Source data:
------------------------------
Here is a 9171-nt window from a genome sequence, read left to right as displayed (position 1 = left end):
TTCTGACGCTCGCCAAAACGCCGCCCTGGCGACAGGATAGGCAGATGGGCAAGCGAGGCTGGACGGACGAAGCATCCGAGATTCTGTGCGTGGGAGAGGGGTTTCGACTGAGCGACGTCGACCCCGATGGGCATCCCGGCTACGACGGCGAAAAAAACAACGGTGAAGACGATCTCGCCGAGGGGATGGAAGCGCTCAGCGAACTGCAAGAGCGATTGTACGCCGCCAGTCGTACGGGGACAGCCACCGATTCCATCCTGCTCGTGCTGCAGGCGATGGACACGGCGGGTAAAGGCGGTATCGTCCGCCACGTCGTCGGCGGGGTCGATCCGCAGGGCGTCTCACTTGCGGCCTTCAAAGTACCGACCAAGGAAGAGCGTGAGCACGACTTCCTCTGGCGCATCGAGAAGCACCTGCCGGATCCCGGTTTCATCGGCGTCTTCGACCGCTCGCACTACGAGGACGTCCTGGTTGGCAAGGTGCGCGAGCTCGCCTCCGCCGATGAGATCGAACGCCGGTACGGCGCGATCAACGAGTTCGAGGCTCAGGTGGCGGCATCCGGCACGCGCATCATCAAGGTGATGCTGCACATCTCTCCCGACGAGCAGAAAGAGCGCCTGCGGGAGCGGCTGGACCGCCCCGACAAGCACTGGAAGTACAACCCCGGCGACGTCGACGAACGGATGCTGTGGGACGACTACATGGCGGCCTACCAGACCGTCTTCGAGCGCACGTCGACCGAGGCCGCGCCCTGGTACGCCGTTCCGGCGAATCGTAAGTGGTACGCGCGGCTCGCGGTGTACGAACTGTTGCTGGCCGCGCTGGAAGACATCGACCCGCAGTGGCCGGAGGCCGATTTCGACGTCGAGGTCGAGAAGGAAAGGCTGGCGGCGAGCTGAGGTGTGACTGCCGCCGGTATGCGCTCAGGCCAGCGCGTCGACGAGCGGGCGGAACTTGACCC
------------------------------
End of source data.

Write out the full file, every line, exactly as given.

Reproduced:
Here is a 9171-nt window from a genome sequence, read left to right as displayed (position 1 = left end):
TTCTGACGCTCGCCAAAACGCCGCCCTGGCGACAGGATAGGCAGATGGGCAAGCGAGGCTGGACGGACGAAGCATCCGAGATTCTGTGCGTGGGAGAGGGGTTTCGACTGAGCGACGTCGACCCCGATGGGCATCCCGGCTACGACGGCGAAAAAAACAACGGTGAAGACGATCTCGCCGAGGGGATGGAAGCGCTCAGCGAACTGCAAGAGCGATTGTACGCCGCCAGTCGTACGGGGACAGCCACCGATTCCATCCTGCTCGTGCTGCAGGCGATGGACACGGCGGGTAAAGGCGGTATCGTCCGCCACGTCGTCGGCGGGGTCGATCCGCAGGGCGTCTCACTTGCGGCCTTCAAAGTACCGACCAAGGAAGAGCGTGAGCACGACTTCCTCTGGCGCATCGAGAAGCACCTGCCGGATCCCGGTTTCATCGGCGTCTTCGACCGCTCGCACTACGAGGACGTCCTGGTTGGCAAGGTGCGCGAGCTCGCCTCCGCCGATGAGATCGAACGCCGGTACGGCGCGATCAACGAGTTCGAGGCTCAGGTGGCGGCATCCGGCACGCGCATCATCAAGGTGATGCTGCACATCTCTCCCGACGAGCAGAAAGAGCGCCTGCGGGAGCGGCTGGACCGCCCCGACAAGCACTGGAAGTACAACCCCGGCGACGTCGACGAACGGATGCTGTGGGACGACTACATGGCGGCCTACCAGACCGTCTTCGAGCGCACGTCGACCGAGGCCGCGCCCTGGTACGCCGTTCCGGCGAATCGTAAGTGGTACGCGCGGCTCGCGGTGTACGAACTGTTGCTGGCCGCGCTGGAAGACATCGACCCGCAGTGGCCGGAGGCCGATTTCGACGTCGAGGTCGAGAAGGAAAGGCTGGCGGCGAGCTGAGGTGTGACTGCCGCCGGTATGCGCTCAGGCCAGCGCGTCGACGAGCGGGCGGAACTTGACCC